If you have any workplace health and safety concerns at all talk to your Usdaw rep or full time official.
Q. How will my employer support me?
Usdaw has been working with employers to ensure that the health and wellbeing of all members is protected. A number of the companies with whom we have agreements have adjusted their policies and procedures and in several instances have gone above and beyond what is currently required of them by law.
It is therefore very important that you inform your manager of your pregnancy as soon as possible. Ask your manager for guidance and details of their policy on pregnancy/vulnerable groups during coronavirus and follow their procedures.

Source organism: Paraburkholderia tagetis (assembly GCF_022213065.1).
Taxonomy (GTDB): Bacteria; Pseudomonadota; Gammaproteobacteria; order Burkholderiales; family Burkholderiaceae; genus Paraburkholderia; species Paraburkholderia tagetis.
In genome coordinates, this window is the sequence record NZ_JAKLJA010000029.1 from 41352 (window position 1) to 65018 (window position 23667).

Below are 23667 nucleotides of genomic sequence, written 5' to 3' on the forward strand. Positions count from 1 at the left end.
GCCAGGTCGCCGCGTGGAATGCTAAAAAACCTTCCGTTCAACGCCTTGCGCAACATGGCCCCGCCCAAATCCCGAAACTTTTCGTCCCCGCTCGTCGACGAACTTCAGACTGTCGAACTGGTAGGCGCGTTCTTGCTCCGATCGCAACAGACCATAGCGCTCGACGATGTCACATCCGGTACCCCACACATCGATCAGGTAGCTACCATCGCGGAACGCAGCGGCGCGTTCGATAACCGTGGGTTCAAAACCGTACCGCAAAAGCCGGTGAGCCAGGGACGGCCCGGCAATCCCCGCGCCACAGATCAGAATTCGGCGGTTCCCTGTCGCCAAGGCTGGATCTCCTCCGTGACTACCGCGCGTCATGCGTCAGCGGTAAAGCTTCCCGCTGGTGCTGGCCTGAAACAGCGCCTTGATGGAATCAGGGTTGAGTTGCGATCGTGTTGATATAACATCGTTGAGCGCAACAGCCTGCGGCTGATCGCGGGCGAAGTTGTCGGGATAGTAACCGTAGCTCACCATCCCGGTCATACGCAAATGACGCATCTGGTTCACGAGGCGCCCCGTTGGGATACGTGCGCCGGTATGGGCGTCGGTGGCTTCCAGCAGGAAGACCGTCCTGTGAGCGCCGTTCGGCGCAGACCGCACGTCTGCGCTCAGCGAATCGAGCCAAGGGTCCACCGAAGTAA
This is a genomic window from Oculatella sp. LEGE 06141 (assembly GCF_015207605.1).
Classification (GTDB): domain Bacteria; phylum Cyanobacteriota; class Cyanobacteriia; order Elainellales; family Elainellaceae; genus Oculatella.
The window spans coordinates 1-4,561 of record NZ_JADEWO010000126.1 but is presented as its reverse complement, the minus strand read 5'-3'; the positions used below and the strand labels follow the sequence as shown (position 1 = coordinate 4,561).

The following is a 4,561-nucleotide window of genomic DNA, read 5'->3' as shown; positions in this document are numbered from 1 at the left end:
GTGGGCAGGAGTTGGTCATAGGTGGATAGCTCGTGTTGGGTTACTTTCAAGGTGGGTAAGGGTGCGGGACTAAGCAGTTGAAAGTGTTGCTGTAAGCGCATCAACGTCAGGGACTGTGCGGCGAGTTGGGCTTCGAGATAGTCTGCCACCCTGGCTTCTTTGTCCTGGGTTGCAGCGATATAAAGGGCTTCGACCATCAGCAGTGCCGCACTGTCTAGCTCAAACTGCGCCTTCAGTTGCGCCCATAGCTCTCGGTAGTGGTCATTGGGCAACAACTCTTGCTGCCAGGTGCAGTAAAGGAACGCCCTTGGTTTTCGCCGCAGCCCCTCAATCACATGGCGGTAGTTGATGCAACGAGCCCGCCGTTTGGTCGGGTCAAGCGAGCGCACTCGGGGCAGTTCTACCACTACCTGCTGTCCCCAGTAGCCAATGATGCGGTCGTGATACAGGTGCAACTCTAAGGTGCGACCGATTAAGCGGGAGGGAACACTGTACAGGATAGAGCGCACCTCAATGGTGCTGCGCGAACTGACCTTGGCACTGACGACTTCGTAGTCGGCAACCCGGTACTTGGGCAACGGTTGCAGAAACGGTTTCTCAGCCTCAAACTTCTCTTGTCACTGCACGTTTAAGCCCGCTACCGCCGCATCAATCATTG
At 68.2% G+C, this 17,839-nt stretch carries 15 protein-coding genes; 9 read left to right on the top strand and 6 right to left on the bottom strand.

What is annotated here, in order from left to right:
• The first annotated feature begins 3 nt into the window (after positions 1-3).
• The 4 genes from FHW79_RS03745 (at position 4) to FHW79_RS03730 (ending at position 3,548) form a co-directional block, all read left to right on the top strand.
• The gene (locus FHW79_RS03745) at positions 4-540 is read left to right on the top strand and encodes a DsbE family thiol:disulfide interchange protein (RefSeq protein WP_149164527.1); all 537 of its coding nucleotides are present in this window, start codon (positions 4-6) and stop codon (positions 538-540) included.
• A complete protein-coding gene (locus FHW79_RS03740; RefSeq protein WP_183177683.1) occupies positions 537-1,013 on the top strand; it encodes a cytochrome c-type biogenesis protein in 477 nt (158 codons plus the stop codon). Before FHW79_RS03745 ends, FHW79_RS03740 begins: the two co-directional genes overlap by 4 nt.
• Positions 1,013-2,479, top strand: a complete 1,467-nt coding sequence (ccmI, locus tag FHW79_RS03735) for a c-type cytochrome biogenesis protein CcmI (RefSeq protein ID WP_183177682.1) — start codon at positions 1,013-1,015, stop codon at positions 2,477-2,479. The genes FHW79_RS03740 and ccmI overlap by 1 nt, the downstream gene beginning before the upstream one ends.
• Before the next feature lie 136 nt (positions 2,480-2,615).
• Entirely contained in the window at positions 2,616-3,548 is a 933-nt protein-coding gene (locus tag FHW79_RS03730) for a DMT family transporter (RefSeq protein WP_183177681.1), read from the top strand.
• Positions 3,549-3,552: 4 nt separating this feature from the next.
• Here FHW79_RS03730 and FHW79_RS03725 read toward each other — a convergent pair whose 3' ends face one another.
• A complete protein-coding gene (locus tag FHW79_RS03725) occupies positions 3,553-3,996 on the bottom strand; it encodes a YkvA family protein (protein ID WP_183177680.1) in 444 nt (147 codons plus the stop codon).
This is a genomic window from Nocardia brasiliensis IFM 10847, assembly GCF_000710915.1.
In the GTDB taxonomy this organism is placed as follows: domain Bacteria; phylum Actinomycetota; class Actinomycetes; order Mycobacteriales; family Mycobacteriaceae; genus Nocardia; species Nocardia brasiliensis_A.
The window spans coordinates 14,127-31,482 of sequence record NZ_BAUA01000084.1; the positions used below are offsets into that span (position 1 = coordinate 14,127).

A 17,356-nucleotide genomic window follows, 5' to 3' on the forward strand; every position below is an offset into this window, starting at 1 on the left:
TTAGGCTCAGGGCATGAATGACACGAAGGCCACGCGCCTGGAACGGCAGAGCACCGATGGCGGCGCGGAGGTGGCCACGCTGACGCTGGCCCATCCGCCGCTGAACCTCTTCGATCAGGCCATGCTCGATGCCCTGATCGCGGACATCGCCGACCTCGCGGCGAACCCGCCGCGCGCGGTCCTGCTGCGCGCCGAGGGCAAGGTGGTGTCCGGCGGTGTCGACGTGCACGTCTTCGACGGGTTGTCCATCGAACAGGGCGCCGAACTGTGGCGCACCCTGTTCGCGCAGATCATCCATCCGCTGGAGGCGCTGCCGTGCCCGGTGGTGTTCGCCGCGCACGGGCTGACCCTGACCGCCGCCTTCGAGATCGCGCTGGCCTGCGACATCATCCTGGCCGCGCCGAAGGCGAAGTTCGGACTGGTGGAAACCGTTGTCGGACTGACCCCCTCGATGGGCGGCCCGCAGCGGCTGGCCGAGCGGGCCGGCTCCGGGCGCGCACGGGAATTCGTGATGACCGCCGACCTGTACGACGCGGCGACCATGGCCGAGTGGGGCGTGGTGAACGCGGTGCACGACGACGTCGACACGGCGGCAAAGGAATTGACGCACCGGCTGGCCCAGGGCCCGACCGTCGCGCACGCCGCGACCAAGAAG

In the absence of written guidance or a specific policy on supporting pregnant women and other vulnerable workers, where your job puts you at an increased risk of exposure to Coronavirus (for example if you are working in a customer facing role) during your pregnancy, then your employer must follow the steps listed below, including offering you a suitable alternative job. Where this is not possible you have the right to be suspended from work with pay.
If it is reasonable and it avoids the risk of infection you have the right to have your working conditions or hours of work altered.